Labour, Jobs and Employment – Harmonization of labour laws, gender gap, unemployment, etc.

Why worker housing is the key to unlocking India’s manufacturing ambitions


From UPSC perspective, the following things are important :

Prelims level: NA

Mains level: Present challenges in the Manufacturing sector;

Why in the News?

The emphasis on workers’ accommodation in the manufacturing sector is gaining traction in the news due to its potential to address key challenges and unlock India’s manufacturing ambitions.

About  India’s goal to $10 trillion by 2035

India aims to grow its economy to $10 trillion by 2035, with a specific focus on transforming the manufacturing sector to increase its GDP share from 15% to 25%. This ambitious goal involves a four-fold growth in manufacturing to enhance employment elasticity.


Present Challenges:

  • Inadequate Infrastructure: Many factories currently lack the necessary infrastructure to support large-scale manufacturing, particularly in terms of workers’ accommodation.
  • Land Regulation: Existing industrial land allocation regulations do not typically account for worker housing, necessitating regulatory changes at the state level.
  • Commute and Productivity: Workers often face long commutes, with studies showing travel times of up to two hours each way, leading to exhaustion and reduced productivity.
  • Living Conditions: Many workers live in ad hoc accommodations, which are not ideal for maintaining a stable and productive workforce.
  • Skill Gaps: There is a need for more targeted skill development programs to enhance worker productivity and adaptability to new manufacturing processes and technologies.
  • Lack of Coordinated Policy: There is a need for a more coordinated approach between state and central governments to provide the necessary fiscal and policy support.

Economic Factors that will steer Enlightened Self-Interest:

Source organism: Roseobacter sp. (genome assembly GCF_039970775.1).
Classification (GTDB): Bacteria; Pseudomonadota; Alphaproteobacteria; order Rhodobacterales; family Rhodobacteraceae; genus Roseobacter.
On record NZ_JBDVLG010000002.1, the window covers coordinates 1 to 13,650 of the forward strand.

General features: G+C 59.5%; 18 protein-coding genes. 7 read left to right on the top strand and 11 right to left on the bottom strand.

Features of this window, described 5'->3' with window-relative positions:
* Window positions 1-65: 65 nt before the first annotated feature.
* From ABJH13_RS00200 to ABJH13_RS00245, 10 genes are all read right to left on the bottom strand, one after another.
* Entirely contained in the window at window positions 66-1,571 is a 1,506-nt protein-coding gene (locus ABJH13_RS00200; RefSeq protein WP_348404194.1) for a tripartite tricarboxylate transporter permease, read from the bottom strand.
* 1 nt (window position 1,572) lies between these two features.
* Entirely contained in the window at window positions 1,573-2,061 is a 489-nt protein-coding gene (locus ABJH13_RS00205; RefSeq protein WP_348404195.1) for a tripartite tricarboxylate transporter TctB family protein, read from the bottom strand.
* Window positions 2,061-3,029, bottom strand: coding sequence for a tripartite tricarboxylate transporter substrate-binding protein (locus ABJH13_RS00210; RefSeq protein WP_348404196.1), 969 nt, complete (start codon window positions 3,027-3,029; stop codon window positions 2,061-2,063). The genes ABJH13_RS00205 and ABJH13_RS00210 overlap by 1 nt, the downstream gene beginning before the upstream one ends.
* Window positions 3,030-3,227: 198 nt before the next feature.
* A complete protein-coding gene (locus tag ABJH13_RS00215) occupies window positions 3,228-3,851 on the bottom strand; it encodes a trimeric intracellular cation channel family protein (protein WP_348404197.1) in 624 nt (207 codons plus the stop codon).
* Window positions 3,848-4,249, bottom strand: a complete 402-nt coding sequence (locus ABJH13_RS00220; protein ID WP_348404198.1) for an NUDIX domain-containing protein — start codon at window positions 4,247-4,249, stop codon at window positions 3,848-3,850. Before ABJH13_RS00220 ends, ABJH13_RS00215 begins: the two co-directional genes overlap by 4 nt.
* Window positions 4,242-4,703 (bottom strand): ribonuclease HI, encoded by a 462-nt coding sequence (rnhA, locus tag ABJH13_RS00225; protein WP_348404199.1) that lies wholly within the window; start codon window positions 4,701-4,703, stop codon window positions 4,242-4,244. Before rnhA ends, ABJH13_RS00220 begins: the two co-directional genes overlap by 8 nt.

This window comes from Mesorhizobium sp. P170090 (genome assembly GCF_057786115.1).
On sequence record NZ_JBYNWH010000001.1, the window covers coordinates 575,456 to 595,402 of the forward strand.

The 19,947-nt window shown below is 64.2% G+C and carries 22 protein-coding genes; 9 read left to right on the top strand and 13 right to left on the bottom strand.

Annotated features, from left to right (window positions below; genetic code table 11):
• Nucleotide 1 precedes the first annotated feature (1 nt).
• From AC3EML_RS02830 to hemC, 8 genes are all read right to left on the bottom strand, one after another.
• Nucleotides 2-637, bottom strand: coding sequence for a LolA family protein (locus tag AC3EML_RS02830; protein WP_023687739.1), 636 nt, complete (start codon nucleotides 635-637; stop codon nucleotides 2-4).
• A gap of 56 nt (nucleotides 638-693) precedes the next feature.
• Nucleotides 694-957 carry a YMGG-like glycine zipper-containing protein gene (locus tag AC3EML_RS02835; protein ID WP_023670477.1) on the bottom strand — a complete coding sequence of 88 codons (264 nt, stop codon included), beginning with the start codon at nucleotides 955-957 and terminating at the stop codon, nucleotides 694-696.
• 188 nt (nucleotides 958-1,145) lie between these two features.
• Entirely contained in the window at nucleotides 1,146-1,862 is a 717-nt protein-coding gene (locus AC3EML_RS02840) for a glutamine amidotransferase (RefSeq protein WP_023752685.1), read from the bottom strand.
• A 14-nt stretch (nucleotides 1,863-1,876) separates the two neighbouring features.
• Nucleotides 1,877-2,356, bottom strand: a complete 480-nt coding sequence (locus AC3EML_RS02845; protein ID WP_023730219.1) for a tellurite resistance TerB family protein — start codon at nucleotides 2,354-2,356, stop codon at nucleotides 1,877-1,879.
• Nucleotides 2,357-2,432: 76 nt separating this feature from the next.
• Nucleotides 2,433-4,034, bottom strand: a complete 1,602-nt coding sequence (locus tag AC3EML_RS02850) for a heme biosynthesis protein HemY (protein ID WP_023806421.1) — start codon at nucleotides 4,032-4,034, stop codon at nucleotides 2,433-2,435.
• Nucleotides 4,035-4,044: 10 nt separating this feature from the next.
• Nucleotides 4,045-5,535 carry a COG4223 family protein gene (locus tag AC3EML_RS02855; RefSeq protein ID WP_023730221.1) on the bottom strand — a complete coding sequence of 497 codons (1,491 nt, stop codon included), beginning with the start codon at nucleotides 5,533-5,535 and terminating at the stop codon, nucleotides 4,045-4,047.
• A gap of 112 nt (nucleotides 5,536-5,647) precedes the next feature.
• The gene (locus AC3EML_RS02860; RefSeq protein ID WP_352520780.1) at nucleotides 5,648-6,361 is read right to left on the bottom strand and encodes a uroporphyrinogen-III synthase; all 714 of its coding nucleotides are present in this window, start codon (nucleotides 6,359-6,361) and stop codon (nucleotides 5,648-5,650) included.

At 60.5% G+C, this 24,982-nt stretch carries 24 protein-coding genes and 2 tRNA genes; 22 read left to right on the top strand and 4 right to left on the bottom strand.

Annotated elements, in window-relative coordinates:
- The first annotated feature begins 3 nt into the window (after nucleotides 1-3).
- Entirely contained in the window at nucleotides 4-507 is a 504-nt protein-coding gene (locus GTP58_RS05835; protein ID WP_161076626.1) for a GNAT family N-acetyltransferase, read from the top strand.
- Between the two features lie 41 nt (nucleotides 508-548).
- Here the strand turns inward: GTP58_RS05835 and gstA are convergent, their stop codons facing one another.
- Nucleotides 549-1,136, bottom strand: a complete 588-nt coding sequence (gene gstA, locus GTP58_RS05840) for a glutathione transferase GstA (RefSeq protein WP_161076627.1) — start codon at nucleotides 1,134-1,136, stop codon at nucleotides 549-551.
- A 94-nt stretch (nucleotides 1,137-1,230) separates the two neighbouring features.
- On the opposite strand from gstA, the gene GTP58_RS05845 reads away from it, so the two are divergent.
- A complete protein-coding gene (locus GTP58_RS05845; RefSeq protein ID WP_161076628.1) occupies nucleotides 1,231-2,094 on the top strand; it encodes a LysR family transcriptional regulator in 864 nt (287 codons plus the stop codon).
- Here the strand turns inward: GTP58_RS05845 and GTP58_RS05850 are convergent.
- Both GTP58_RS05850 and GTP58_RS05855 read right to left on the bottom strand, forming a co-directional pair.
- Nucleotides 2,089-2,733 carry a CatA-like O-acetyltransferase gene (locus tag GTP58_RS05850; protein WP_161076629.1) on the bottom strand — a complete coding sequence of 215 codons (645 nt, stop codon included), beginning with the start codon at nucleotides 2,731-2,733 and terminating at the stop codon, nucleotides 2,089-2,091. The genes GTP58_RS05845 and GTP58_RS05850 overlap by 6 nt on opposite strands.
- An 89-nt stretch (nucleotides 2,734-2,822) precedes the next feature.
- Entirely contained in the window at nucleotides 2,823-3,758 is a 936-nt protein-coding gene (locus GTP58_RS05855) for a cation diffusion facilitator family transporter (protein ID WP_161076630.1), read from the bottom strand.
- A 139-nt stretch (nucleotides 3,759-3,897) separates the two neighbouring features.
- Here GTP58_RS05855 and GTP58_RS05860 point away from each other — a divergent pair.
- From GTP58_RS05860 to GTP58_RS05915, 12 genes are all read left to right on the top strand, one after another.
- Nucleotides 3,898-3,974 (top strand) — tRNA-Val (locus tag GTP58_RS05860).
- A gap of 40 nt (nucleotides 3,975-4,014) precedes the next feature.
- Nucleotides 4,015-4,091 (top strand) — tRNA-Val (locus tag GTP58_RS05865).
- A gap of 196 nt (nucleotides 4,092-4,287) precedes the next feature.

• Transportation Savings: By providing on-premises or factory-adjacent accommodation, companies can significantly reduce transportation costs, estimated at over Rs 5,000 per worker per month.
  • Increased Productivity: Reduced commute times and better living conditions can lead to increased worker productivity.
  • Reduced Attrition: Better living conditions and reduced commuting stress can decrease workforce attrition, ensuring a more stable and experienced workforce.
  • Better Training Facilities: On-site accommodation can facilitate better training programs, enhancing workers’ skills and productivity.
  • Lower Carbon Footprint: Reducing the need for long commutes can lower the overall carbon footprint of manufacturing operations.

Way forward:

  • Tax and Fiscal Incentives: The Union government can catalyze investment in workers’ accommodation through tax incentives, GST reductions, and other fiscal benefits.
  • Priority Sector Tagging: Tagging workers’ accommodation as a priority sector for construction finance can attract more investment.
  • Collaborative Financing: Leveraging vehicles like the National Investment and Infrastructure Fund (NIIF) to finance credible worker housing projects can boost infrastructure development.

Mains PYQ:

Q The nature of economic growth in India in recent times is often described as a jobless growth. Do you agree with this view? Give arguments in favour of your answer. (UPSC IAS/2015)

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